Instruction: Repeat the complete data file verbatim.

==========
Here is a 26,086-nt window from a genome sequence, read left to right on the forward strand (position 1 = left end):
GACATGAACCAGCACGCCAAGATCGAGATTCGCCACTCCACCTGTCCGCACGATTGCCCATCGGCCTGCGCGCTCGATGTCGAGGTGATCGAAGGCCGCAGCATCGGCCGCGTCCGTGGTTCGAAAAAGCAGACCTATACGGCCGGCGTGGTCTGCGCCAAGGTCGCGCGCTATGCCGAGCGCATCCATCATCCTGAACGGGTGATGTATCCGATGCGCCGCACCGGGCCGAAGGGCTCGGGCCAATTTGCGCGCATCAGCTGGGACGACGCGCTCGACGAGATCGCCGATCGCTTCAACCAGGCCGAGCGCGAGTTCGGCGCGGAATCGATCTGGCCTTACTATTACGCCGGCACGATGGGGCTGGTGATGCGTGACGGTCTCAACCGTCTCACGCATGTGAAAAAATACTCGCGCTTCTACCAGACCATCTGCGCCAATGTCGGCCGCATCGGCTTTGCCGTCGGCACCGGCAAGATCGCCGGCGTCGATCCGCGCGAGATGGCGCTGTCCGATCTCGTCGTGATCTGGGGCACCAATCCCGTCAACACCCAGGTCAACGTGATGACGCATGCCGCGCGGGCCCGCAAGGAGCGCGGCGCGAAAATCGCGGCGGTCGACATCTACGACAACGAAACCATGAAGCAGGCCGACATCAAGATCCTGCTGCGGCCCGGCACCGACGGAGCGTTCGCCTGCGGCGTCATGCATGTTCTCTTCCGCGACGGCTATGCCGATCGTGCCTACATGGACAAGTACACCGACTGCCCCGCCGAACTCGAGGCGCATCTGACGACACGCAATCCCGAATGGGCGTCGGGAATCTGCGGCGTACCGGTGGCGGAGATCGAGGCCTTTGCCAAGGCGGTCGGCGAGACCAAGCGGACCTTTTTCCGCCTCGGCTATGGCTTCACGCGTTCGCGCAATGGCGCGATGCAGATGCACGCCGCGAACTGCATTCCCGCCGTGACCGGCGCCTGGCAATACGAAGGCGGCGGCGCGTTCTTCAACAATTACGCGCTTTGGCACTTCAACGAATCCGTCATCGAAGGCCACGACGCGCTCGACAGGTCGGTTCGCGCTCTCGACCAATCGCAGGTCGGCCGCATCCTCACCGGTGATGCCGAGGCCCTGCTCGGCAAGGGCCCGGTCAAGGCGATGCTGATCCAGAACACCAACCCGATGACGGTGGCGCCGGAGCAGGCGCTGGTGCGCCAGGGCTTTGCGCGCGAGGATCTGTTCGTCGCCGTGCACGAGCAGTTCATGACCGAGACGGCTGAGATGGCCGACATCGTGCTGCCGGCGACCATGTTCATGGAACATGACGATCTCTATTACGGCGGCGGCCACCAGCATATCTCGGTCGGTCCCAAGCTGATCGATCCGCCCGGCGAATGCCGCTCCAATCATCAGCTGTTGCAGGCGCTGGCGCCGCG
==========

Here is a 26,086-nt window from a genome sequence, read left to right on the forward strand (position 1 = left end):
GACATGAACCAGCACGCCAAGATCGAGATTCGCCACTCCACCTGTCCGCACGATTGCCCATCGGCCTGCGCGCTCGATGTCGAGGTGATCGAAGGCCGCAGCATCGGCCGCGTCCGTGGTTCGAAAAAGCAGACCTATACGGCCGGCGTGGTCTGCGCCAAGGTCGCGCGCTATGCCGAGCGCATCCATCATCCTGAACGGGTGATGTATCCGATGCGCCGCACCGGGCCGAAGGGCTCGGGCCAATTTGCGCGCATCAGCTGGGACGACGCGCTCGACGAGATCGCCGATCGCTTCAACCAGGCCGAGCGCGAGTTCGGCGCGGAATCGATCTGGCCTTACTATTACGCCGGCACGATGGGGCTGGTGATGCGTGACGGTCTCAACCGTCTCACGCATGTGAAAAAATACTCGCGCTTCTACCAGACCATCTGCGCCAATGTCGGCCGCATCGGCTTTGCCGTCGGCACCGGCAAGATCGCCGGCGTCGATCCGCGCGAGATGGCGCTGTCCGATCTCGTCGTGATCTGGGGCACCAATCCCGTCAACACCCAGGTCAACGTGATGACGCATGCCGCGCGGGCCCGCAAGGAGCGCGGCGCGAAAATCGCGGCGGTCGACATCTACGACAACGAAACCATGAAGCAGGCCGACATCAAGATCCTGCTGCGGCCCGGCACCGACGGAGCGTTCGCCTGCGGCGTCATGCATGTTCTCTTCCGCGACGGCTATGCCGATCGTGCCTACATGGACAAGTACACCGACTGCCCCGCCGAACTCGAGGCGCATCTGACGACACGCAATCCCGAATGGGCGTCGGGAATCTGCGGCGTACCGGTGGCGGAGATCGAGGCCTTTGCCAAGGCGGTCGGCGAGACCAAGCGGACCTTTTTCCGCCTCGGCTATGGCTTCACGCGTTCGCGCAATGGCGCGATGCAGATGCACGCCGCGAACTGCATTCCCGCCGTGACCGGCGCCTGGCAATACGAAGGCGGCGGCGCGTTCTTCAACAATTACGCGCTTTGGCACTTCAACGAATCCGTCATCGAAGGCCACGACGCGCTCGACAGGTCGGTTCGCGCTCTCGACCAATCGCAGGTCGGCCGCATCCTCACCGGTGATGCCGAGGCCCTGCTCGGCAAGGGCCCGGTCAAGGCGATGCTGATCCAGAACACCAACCCGATGACGGTGGCGCCGGAGCAGGCGCTGGTGCGCCAGGGCTTTGCGCGCGAGGATCTGTTCGTCGCCGTGCACGAGCAGTTCATGACCGAGACGGCTGAGATGGCCGACATCGTGCTGCCGGCGACCATGTTCATGGAACATGACGATCTCTATTACGGCGGCGGCCACCAGCATATCTCGGTCGGTCCCAAGCTGATCGATCCGCCCGGCGAATGCCGCTCCAATCATCAGCTGTTGCAGGCGCTGGCGCCGCG